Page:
However, I’m concerned that during the other 364 days of the year patriotism has become too cherished by American Christians.
Much has been written about the dangers of an American civil religion, and on the balance I agree, but that is not where I’m headed here. I’m more interested in the impulse than the outcome.
I’m not suggesting Christians shouldn’t love their country, but I do think the patriotism exhibited in the modern American church is born out of a political impulse rather than a Kingdom one. Patriotism (and nationalism) are encouraged by governments because they are necessary to the preservation of the state. They are necessary because if your government goes to war it needs you to be willing to fight, and if necessary, die for it.
The question Christians must ask is the extent to which patriotism is necessary to the kingdom of God, and I think the answer is “not very.”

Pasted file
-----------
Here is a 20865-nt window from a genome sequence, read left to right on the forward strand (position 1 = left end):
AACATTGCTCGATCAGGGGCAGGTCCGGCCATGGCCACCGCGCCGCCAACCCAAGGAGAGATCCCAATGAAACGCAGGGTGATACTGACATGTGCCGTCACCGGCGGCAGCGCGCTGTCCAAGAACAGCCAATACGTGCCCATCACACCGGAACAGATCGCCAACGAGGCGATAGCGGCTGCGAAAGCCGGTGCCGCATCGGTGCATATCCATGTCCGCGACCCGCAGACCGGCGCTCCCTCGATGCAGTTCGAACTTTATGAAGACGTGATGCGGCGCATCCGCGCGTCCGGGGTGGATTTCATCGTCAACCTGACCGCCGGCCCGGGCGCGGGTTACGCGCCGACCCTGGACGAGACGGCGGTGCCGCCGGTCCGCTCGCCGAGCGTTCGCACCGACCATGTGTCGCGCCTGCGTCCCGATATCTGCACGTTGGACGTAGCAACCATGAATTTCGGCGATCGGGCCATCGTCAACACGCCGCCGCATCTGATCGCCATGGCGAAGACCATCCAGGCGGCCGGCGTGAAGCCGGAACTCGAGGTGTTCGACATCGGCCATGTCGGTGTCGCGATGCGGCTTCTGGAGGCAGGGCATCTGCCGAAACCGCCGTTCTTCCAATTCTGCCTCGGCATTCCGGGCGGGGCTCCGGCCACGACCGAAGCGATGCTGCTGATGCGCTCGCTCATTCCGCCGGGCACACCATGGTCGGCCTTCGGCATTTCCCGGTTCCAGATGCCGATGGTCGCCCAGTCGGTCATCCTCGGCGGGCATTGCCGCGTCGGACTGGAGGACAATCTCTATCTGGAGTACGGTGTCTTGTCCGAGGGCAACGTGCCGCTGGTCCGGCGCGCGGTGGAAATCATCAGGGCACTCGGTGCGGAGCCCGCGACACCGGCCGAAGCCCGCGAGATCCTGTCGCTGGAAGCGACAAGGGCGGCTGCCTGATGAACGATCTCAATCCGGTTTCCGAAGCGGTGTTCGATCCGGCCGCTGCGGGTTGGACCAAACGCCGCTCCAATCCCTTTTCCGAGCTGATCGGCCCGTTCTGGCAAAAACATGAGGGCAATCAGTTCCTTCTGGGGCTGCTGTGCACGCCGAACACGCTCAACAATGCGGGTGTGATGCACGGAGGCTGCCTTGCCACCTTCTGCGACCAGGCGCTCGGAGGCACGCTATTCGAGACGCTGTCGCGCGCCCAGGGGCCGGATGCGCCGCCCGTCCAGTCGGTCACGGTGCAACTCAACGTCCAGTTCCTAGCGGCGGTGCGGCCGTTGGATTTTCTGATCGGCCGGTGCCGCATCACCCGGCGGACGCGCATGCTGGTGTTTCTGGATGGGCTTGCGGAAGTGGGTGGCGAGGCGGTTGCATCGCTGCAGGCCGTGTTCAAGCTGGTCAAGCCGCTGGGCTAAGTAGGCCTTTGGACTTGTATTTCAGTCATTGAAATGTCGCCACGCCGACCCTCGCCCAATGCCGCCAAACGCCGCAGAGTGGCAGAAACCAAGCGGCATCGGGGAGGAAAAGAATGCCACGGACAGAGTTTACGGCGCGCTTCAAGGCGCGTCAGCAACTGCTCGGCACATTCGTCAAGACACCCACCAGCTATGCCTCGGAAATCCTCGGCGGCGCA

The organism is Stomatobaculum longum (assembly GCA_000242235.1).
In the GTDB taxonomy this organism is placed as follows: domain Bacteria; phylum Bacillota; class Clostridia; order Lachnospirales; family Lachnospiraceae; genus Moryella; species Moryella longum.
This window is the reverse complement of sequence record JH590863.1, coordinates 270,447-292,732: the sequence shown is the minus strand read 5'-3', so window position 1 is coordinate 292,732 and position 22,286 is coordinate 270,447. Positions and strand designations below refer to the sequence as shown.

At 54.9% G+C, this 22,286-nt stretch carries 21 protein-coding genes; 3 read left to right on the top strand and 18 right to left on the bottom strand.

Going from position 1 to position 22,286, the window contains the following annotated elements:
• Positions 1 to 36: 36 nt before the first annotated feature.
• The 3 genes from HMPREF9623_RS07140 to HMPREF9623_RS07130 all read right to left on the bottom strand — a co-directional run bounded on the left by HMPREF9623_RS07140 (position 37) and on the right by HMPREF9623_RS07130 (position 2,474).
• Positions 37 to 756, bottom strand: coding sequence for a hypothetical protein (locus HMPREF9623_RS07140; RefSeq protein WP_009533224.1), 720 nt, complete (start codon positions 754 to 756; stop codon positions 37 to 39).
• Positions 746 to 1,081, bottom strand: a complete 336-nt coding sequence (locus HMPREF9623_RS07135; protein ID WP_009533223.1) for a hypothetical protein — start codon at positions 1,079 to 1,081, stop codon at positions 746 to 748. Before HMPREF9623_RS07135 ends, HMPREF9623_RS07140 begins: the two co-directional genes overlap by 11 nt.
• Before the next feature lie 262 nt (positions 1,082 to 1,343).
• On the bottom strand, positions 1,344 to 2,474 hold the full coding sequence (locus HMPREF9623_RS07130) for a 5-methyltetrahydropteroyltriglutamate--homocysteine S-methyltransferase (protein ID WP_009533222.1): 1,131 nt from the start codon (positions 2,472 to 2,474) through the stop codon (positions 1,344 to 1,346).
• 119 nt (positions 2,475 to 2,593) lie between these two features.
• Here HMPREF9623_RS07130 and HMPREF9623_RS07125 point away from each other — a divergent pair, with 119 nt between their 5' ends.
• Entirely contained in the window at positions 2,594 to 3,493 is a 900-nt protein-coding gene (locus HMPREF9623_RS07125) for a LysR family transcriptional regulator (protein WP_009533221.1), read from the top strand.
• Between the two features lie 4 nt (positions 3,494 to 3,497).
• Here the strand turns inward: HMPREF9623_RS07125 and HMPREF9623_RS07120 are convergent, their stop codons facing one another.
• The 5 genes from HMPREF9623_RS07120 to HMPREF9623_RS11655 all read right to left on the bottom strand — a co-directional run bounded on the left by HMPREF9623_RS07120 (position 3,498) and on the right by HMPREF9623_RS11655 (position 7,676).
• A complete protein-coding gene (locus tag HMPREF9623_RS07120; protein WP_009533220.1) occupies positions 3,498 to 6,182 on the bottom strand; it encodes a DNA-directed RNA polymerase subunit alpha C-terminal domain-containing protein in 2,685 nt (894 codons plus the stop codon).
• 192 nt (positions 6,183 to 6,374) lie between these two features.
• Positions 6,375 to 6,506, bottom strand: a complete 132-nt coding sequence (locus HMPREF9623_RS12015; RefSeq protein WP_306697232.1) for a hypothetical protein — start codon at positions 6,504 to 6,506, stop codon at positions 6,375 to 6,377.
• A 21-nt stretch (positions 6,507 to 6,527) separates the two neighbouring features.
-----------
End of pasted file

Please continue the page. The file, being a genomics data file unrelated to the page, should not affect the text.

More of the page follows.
There is nothing in the Bible I can think of that mandates one’s love of country or the willingness to die for it in a conflict with another country. Jesus spoke of laying down one’s life for a friend. (John 15:13). I suppose dying for one’s country is like laying one’s life down for many friends or a cause larger than oneself. But if the act is righteous per se then we have to grapple with issues like brave Nazis and Islamic terrorists.
One may say the rightness of patriotism is dependent upon its object. In other words, Americans should be patriotic but North Koreans should not. That, of course, is not very helpful to North Koreans. (In reality, North Koreans would probably say they love their country but not their government). My point is that patriotism is much lower on the list of virtues–if it even is a virtue–than where most American Christians place it.
Loyalty to King Jesus supersedes one’s loyalty to one’s friends or one’s country. The kingdom of God is more important than the United States of America or any other nation or cause.
For a citizen of the kingdom of God, patriotism toward one’s country is important only to the extent it inspires a desire to see it reconciled to King Jesus. What you love you will attempt to save. To that extent, patriotism may be useful. Maybe it’s even worth a day of celebration each year. But Christians should always steward their patriotism responsibly and be ready to discard it when it’s at cross-purposes with the kingdom of God.
Have a great 4th of July, but when its over, get back to advancing the kingdom of God. GS